Tricks for Growing a Garden in a Shaded Yard

by StevenHelmer

Having a lot of shade doesn't have to prevent you from growing a vegetable garden.

One of the things I was most excited about when we first purchased our new house in 2006 was the fact we finally had a yard that was large enough for me to have a vegetable garden. Gardening has always been a bit of a hobby for me both because it helps relieve some stress and because I love the taste of fresh, organically-grown vegetables.
However, as I dug up and planted my garden for the first time that following spring, I learned it wasn’t going to be as easy as I originally thought. This is because my yard is surrounded by large trees that keep the vast majority of it under a blanket of shade for a good portion of the year.
Fortunately, through some ingenuity and a little trial and error, I am finally able to grow vegetables in my yard. It just took a few important steps.

First, Mobile Gardens Make the Best Gardens

Squash and peas growing in a wooden flower pot in front of my houseOne thing I found I had to do in order to grow vegetables in my yard was find whatever sunlight I could and make sure my plants were getting it. Basically, this meant I had to abandon the idea of a traditional garden and, instead, set up a series of mini gardens around my yard.

For example, I currently have a number of vegetables, ranging from onions to peppers, in wooden planters up by my house. In addition to this, I have other plants, like potatoes, in buckets, flower pots and just about anything else that can hold soil.

Regardless of what I ultimately use to plant my vegetables, I have one primary rule, it has to be mobile. That way, when the sun starts to shift in mid-July, leaving previously sunny areas of my yard shaded, I’m able to move the majority of my plants to a place that still has sunlight.

The main disadvantage to growing my vegetables this way is it has forced me to be a little better about pre-planning. I have to pick out plants that won’t outgrow whatever it is I ultimately decide to plant them in and, just as important, I have to make sure I’m planting vegetables that will be easy to transport from one part of my yard to the next without damaging them. However, that being said, I have had a great deal of success doing this and am now growing plants that, 5 years ago, wouldn’t survive a month in my garden.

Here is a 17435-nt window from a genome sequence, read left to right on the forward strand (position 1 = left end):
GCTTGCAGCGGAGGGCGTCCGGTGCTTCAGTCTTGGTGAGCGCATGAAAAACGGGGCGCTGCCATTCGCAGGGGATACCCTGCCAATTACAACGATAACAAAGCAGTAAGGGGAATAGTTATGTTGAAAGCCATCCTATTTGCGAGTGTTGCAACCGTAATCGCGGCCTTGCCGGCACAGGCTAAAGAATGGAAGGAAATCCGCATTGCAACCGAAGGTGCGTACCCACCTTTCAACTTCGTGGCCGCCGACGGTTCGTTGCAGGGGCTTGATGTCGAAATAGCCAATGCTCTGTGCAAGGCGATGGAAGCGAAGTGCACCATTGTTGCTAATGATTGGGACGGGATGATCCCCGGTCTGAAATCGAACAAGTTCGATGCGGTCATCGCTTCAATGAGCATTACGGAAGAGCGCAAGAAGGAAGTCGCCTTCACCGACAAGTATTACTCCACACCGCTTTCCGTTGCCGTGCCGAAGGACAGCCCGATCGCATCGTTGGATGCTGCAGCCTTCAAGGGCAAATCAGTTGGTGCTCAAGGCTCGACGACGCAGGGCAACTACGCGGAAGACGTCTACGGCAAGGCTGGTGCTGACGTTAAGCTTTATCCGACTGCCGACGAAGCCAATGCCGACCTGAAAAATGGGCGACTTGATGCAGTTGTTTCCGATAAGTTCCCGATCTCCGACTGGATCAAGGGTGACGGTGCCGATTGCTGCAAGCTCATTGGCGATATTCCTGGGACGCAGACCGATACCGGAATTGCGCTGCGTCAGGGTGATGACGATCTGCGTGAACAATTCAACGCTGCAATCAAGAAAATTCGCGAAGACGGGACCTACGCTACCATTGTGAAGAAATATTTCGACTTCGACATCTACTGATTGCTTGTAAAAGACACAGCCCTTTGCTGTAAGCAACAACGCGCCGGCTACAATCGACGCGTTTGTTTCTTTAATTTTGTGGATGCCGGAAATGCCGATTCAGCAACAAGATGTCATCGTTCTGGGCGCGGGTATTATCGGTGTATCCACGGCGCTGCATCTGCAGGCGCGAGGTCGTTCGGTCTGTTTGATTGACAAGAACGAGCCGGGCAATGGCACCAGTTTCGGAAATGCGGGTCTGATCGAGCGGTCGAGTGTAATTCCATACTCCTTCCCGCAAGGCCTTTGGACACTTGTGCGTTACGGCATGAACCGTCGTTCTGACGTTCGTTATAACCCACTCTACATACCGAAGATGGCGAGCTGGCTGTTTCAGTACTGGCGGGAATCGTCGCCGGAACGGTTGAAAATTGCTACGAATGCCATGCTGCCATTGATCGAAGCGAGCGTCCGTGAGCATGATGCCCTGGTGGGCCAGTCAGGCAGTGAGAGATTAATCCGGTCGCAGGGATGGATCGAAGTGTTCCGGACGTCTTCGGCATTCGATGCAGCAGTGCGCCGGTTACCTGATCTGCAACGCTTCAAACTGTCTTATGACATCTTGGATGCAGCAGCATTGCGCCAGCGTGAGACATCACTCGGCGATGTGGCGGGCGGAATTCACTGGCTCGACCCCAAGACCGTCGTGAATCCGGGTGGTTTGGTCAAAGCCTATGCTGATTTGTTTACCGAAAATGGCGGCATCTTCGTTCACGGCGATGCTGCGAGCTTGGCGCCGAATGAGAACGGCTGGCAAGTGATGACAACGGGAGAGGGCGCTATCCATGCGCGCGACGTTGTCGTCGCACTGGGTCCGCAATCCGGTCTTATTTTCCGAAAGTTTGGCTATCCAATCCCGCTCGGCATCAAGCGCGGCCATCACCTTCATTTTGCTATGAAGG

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Experiment with Different Vegetable Varieties

Tomato out of my gardenSometimes, no matter how many times you move a plant to keep it in the sun, it just won’t grow. However, I’ve found that doesn’t mean you need to give up on that particular vegetable. Instead, all you have to do is experiment with other varieties of that same vegetable.

Tomatoes are the perfect example of this for me. This is the 7th year I have attempted to grow them in my yard and, up until this year, it had been a complete failure. Up until this particular gardening season, I was lucky if the tomatoes didn’t die on me a few weeks after I planted them. However, I kept experimenting with different varieties, looking for tomatoes with shorter and shorter harvest times. And, finally, this year, I found one that actually works for me.

The tomato plants aren’t very big (about knee high) and the tomatoes themselves are a little smaller than many other varieties. But, for the first time since moving into our house, I was able to harvest enough for our everyday use. All it took was 6-years worth of trial and error.

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You Have to Be Very Careful About Water

Watering CanThis was actually a lesson I had to learn the hard way. Plants that are even partially in shade don't use water as fast as plants that are in full sunlight. As a result, if you aren't careful, it's very easy to give your vegetables too much water, especially if they are in planters that don't have enough drainage.

A specific example of this happened to me last summer. Last year, in addition to the shade, I was contending with cooler summer weather and ultimately ended up losing my zucchini plants to some sort of white mildew. I also had some onion sets rot in the too-damp soil they were planted in.

The best I've found around this is by watering by sight rather than on a schedule. If the dirt around my plants is still damp, I don't add any more water and, instead, only water plants that legitimately need a drink. Ever since I started taking that approach, I haven't had a problem with this.

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Updated: 09/13/2015, StevenHelmer
 
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